After a shaky start to the season and having already been denied a couple of cracks at sealing the SPL was there a danger that Celtic would stutter to the finish line?
A 6-0 thumping of Kilmarnock and that was that. The title done and dusted by 2.45pm on the 7th of April. Efficient.
That the championship champagne has popped so early is in no small part to the bonfire of the vanities that is being played out at Ibrox.
Are Celtic supporters being pulled three ways at the moment?
Celebrating a title. Taking more than a little joy in the Rangers implosion. Feeling the need to justify the former in light of the latter.
They shouldn't be.
This league championship should be celebrated without caveats. It's a triumph that has been both hard earned and deserved.
The ten points that a succession of crooks have cost Rangers might have allowed the victory party to kick off early.
But it was the way that Celtic reacted to their own bad start that mattered.
That brief but very real 15 point deficit. That moment at Rugby Park - and how fitting it was that an emphatic win at Kilmarnock should seal the title - when they found themselves 3-0 down and staring infamy in the face.
The reaction was magnificent. Celtic bulldozed their way through the SPL, overhauled Rangers and nabbed control of this league season. And they did all that before the administrators finally neutered their only real rivals as a competitive force.
An achievement that will mean a lot to Neil Lennon. Maybe only he will know just how much.
I've said before that you don't need to like Lennon. Football fans tend not to like opposing managers. That's football.
Two idiots sending a football manager a bomb in the post. That's something else.
To have stuck at the job so single mindedly and to have secured the trophy he so desperately wanted represents a very personal triumph for the Celtic manager.
His players will likely dominate the various awards shortlists this season. Lennon has the most talented squad in Scotland at his disposal.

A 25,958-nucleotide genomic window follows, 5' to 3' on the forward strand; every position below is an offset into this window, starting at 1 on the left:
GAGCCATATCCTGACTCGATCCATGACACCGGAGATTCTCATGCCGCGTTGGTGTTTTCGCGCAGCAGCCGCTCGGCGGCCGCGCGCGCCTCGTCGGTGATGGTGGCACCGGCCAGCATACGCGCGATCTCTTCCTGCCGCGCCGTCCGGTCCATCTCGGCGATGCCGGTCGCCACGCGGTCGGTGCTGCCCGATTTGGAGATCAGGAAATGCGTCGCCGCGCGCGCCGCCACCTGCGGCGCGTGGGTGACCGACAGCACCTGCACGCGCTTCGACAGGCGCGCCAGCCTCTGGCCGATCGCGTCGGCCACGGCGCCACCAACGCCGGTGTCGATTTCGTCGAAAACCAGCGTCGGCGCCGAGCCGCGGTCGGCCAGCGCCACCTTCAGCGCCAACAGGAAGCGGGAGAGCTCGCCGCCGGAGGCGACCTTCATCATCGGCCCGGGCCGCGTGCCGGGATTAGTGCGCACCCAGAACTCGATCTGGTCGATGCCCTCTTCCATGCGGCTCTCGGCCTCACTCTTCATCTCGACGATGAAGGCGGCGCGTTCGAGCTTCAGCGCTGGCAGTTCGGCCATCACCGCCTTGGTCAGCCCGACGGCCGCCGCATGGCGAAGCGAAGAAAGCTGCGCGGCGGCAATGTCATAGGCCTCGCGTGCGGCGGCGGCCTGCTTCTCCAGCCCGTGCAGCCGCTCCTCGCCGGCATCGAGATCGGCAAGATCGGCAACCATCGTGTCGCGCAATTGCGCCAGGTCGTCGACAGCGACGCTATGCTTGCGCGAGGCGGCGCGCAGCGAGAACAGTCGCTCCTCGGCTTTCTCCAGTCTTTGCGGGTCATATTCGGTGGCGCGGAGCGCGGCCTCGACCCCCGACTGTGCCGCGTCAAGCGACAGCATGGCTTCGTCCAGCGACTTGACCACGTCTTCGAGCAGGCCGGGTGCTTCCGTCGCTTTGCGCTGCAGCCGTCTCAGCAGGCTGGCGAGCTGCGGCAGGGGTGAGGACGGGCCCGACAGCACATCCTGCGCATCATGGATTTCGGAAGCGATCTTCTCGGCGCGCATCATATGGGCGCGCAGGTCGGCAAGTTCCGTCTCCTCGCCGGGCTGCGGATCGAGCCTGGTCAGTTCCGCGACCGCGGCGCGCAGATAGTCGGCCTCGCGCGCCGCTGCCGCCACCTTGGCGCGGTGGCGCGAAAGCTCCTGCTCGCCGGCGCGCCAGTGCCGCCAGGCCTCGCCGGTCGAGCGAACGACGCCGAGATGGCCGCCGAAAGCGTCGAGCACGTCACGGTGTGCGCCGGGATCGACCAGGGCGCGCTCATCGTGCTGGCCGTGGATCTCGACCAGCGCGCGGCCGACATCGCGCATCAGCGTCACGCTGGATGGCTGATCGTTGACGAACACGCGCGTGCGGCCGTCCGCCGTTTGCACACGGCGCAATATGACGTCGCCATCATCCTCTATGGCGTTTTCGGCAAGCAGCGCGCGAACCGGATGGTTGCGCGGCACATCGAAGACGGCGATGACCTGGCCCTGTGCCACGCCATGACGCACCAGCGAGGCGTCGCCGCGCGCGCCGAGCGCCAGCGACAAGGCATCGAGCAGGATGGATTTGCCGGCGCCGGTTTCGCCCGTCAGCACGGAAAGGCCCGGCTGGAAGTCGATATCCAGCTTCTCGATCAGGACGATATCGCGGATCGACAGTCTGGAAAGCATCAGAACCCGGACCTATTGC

He's used it wisely. He seems to have kept the players happy, he's shown the confidence to change things to meet immediate challenges, he's fielded sides strong enough to win games when not at their best.
Those are essential ingredients for a title winning side. Lennon's Celtic have been the only club in the SPL to have come close to meeting those challenges this year.
That's why they've won the league. It must also be heartening for Celtic to see the way in which players have improved over the course of the season.
I found Charlie Mulgrew's brace in yesterday's clinching win fitting.
The modern Celtic manager is charged with two important tasks: win titles, of course, but also take players that aren't yet the finished article and turn them into the sort of players that can deliver those titles.
That's the rider that goes with Lennon's dream job. He's pulled it off with aplomb this season even if it's a boardroom approach that might yet rob him of the chance to build a side to compete with the vintage Celtic teams of old.
Mulgrew's season has perhaps been a vindication of both the club's approach and the manager's ability to meet the full remit of his role.
Football historians will one day devote chapters and chapters to this strangest of Scottish football seasons. Humble chroniclers of the game will be musing on the fallout for years to come.
But we are all still here for the football. And the only thing that matters right now is that Celtic are the SPL champions and they've achieved that by having the best team and a manager able to give that team the platform to realise its potential.
A shot at a double lies just around the corner. There might be a golden opportunity to turn this Celtic side into the catalyst for a dominant domestic dynasty. European tests await.
That's the future.
For now we can acknowledge that Neil Lennon's Celtic are the best team in the country and the league champions.
Even in the dysfunctional world of Scottish football that is exactly how it should be.
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